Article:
Opioid antagonists. II: Clinical effects in the treatment of self-injury in individuals with developmental disabilities

Robert W. Ricketts, Cynthia R. Ellis, Yadhu N. Singh, Nirbhay N. Singh

Research output: Contribution to journalArticle

11 Scopus citations


Two hypotheses have been proposed linking dysfunctions of the endogenous endorphin system with the origin and maintenance of self-injury in some individuals. This has spurred interest in the use of opioid antagonists, most commonly naloxone and naltrexone, to treat self-injury. Although many of the studies have reported positive findings, these data must be interpreted wit caution because the majority of the studies were typically anecdotal case reports or were methodologically flawed. We present a clinical and methodological review of the research on the efficacy of both naloxone and naltrexone in the treatment of self-injury in individuals with developmental disabilities. Taken in their best light, seven of nine studies using naloxone showed a positive effect on self-injury and 16 of 18 studies using naltrexone showed a positive effect. The implications of these data are discussed in terms of future research.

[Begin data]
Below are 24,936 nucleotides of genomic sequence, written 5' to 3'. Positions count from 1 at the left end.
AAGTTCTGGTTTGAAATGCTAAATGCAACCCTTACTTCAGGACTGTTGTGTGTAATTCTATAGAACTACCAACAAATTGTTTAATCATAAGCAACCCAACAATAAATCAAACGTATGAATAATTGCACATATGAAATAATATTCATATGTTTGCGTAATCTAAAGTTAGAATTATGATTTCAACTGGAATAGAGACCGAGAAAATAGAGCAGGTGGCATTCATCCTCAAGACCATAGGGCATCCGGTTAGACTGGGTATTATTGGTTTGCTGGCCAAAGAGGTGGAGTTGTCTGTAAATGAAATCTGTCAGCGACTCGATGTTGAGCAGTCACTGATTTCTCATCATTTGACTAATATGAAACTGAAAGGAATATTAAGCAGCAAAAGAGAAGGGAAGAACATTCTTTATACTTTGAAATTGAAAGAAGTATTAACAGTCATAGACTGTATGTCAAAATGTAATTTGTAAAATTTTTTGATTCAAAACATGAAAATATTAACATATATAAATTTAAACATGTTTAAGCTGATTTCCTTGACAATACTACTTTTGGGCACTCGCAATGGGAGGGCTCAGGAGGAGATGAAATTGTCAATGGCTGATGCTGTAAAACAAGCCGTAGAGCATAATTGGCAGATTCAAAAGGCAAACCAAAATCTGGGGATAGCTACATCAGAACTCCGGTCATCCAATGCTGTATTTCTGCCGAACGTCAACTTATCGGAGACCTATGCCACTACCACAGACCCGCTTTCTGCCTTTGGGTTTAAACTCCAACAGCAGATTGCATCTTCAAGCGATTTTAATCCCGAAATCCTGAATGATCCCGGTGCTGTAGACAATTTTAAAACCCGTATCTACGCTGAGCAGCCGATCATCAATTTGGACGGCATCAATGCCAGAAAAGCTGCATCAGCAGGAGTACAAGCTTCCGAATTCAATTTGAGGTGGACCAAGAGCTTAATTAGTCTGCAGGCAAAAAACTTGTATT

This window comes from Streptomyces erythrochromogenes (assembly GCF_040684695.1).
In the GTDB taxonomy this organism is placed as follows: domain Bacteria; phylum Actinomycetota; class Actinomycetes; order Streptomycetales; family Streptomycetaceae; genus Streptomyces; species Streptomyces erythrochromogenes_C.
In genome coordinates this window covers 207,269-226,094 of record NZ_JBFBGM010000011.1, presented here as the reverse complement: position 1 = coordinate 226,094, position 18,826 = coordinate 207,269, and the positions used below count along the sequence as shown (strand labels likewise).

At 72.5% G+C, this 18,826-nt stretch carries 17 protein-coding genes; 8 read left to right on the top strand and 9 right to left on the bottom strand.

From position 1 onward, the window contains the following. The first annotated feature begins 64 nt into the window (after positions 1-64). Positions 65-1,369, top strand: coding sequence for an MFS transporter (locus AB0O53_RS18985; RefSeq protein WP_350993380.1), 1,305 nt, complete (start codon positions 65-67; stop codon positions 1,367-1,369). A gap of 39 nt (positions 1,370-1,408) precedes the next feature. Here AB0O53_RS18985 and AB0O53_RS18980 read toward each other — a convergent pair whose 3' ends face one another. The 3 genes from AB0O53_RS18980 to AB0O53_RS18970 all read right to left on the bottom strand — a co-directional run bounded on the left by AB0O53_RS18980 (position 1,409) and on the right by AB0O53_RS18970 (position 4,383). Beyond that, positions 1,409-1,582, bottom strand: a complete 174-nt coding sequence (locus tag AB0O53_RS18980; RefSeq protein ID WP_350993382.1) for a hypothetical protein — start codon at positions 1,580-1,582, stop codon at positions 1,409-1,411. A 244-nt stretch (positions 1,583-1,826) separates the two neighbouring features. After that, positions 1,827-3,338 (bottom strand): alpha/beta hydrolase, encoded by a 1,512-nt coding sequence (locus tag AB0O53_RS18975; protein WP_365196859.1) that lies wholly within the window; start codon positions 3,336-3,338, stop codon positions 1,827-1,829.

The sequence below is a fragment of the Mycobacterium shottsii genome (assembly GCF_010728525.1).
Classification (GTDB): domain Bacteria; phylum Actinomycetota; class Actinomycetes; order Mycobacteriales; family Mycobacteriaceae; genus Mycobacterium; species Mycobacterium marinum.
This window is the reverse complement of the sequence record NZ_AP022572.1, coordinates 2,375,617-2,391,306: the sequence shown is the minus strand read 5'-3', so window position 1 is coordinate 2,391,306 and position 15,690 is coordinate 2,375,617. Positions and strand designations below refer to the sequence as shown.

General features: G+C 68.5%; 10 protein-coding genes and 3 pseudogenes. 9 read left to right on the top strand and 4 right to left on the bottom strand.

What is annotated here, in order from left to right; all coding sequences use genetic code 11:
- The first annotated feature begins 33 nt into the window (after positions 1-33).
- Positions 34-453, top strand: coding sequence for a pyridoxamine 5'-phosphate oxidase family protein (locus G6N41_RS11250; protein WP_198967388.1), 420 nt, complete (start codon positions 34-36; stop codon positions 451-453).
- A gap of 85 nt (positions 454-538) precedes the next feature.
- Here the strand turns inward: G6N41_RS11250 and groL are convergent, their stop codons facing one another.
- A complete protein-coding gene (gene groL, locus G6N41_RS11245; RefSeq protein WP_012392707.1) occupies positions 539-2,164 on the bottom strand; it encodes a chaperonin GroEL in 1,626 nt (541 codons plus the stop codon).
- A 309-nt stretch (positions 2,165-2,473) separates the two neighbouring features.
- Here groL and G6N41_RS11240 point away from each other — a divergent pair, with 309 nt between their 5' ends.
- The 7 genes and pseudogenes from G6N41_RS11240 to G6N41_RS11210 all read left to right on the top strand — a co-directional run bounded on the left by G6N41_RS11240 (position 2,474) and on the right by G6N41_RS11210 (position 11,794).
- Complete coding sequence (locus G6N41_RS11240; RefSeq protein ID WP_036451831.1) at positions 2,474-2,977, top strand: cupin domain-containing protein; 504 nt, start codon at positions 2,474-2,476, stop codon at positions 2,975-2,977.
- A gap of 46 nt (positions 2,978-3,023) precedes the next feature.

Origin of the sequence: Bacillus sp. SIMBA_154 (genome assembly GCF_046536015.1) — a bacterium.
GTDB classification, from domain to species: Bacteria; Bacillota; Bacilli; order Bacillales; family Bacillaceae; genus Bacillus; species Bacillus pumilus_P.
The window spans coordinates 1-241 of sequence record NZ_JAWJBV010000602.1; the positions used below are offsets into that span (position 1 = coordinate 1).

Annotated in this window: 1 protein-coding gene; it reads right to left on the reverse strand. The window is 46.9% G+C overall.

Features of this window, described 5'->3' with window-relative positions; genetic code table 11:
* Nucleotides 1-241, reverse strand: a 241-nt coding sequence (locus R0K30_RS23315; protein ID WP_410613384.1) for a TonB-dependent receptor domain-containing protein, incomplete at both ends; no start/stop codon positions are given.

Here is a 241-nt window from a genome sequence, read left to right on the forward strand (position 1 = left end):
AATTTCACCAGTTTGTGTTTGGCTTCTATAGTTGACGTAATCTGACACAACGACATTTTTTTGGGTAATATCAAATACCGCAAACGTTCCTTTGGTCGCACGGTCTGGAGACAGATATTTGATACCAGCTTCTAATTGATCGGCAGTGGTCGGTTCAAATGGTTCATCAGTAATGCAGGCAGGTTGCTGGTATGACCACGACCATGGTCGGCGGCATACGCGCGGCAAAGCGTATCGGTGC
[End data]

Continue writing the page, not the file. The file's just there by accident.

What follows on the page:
Original languageEnglish (US)
Pages (from-to)17-28
Number of pages12
JournalJournal of Developmental and Physical Disabilities
Issue number1
Publication statusPublished - Mar 1 1993



  • clinical effects
  • developmental disabilities
  • opioid antagonists
  • self-injury

ASJC Scopus subject areas

  • Physical Therapy, Sports Therapy and Rehabilitation
  • Developmental and Educational Psychology

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